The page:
I burped the baby on my left shoulder as I sat on the couch, shh-shh-shh-ing her in her ear as I timed the taps to her back simultaneously. She nestled herself within my neck; the scent of her sweet-smelling head sent trickles through me as the tears welled, dripping down my cheek and onto her head, splashing back as they landed. Each tear would cause her to jostle a little in response. I used her burp rag to wipe them off her peach-fuzz head.
My five-year-old was busy making me a fake food feast. “Enjoy your food, mommy! I’ll be wight back!”
Meanwhile, Baby Dude was typing away on battery operated toy at the dinner table, pretending it was his “puter” and he was “worting” (working) like I usually do.
The play food my daughter prepared sat before me on the ottoman, next to my nearly untouched iPad and laptop, and all I could do was cry looking at her spread. She’s pouring her heart out into this pretend meal she’s fixing for me, calling to me a list of ingredients she finds, using a paperback kiddie book as her menu. “Say you’d like to order ice tream, steak with cheese on it, and a chocolate bar, otay?”
I should be savoring this more, I said to myself, and stop beating myself up for not getting to work out, or showering, or leaving the floor unmopped. I can’t help she is running a slight fever and ornery and won’t be put down.
But it feels like the weight of the world is upon me, with a colicky feverish baby who can’t be consoled, with eleventy-billion kids who need my attention and love and good food prepared and chores and laundry and a computer that needs words and pictures and updates that I can’t find two hands to type them with. My tears spill forth more.
The baby began to fuss, and the shh-shh-shh-ing resumed, as I tap-tap-tapped away and bounce-bounce-bounced to the beat. I gazed at the window blinds closed, staring off, trying to protect my reddened eyes from my daughter’s, who has returned with more food prepared for me. “Look! I made you coffee, mommy! Yours is too cold.”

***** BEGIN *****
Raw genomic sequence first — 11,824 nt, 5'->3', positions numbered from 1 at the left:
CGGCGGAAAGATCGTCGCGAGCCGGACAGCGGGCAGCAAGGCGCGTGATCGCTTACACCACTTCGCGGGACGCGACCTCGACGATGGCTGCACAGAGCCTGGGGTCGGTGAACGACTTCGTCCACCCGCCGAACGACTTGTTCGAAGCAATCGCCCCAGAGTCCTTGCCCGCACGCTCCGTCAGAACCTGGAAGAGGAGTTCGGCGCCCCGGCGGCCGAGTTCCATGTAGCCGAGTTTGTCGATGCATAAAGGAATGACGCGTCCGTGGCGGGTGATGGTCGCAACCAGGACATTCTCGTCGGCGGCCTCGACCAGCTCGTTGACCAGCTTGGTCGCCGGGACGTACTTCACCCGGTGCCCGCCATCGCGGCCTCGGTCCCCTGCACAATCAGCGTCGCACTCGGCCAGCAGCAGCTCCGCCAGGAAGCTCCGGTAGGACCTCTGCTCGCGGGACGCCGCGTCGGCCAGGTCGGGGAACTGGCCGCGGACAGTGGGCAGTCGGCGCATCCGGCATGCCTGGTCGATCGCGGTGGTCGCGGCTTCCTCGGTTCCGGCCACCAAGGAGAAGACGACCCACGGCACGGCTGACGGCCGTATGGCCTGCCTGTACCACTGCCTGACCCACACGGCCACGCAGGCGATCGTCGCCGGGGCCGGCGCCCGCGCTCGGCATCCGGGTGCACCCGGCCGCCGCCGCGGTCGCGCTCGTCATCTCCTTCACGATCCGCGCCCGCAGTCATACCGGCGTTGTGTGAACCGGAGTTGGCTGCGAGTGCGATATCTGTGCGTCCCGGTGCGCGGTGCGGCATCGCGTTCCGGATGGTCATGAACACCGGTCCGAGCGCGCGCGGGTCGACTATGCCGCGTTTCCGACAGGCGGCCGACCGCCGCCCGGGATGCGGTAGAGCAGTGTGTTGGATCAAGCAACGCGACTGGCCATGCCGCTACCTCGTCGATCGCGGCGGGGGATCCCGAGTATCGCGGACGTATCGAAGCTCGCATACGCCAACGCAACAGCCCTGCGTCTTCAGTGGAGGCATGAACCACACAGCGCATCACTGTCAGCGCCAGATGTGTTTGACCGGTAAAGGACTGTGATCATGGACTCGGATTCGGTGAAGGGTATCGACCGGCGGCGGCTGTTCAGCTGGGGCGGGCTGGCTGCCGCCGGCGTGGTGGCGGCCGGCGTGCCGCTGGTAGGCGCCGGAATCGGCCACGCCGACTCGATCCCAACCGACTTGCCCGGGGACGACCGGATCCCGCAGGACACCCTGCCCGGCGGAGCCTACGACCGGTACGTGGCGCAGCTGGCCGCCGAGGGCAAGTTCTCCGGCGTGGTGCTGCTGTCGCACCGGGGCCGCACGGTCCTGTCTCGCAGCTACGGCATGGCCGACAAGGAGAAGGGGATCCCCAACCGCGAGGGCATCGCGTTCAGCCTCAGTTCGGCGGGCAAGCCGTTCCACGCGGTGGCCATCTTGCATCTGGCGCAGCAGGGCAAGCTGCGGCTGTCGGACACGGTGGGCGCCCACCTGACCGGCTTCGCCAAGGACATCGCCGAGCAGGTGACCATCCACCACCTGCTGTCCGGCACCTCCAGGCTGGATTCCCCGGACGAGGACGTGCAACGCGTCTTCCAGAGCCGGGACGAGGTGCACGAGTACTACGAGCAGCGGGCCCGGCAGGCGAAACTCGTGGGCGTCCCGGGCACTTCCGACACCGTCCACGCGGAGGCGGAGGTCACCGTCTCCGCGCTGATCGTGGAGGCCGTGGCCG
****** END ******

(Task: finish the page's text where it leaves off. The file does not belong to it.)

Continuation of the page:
“Thanks, baby,” I muttered as straight-faced as I could, hoping she didn’t hear my choked up voice. I glanced over at my now-cold cup of coffee, wishing for heat vision to warm it up.
And a few extra sets of arms. And a nanny. And a cleaning lady. And for the fuss and fever to leave my Baby V’s baby body. And for sleeeeeeeep.
I got lost in a sea of wishes that kept popping up in my head until I was interrupted. “Mommy? Why are you crying?”
I didn’t want her to see me like this.
“Mommy has a headache, sweetie.” My throat closed up on me as my eyes filled. “Will you come sit with me?”
Her hugs made me feel temporarily better, but she still had “food to cook or it’ll burn,” she said to me.
My little mini-me, how much I adore her sweet face and loving intentions. Thank goodness she is so smart and eloquent. Some days, she is the only adult conversation I get.
PPD doesn’t give you forewarning. It doesn’t give you a note that says, “Hey! Today we’re going to make your life suck hard. Plan accordingly.” It comes at you in waves, striking you when you least expect it. And after a busy, busy weekend followed by a few rough days, my ability to fend it off was worn down.
Right then, a gas bubble rocked Baby V hard, and she became startled. She began to fuss once more.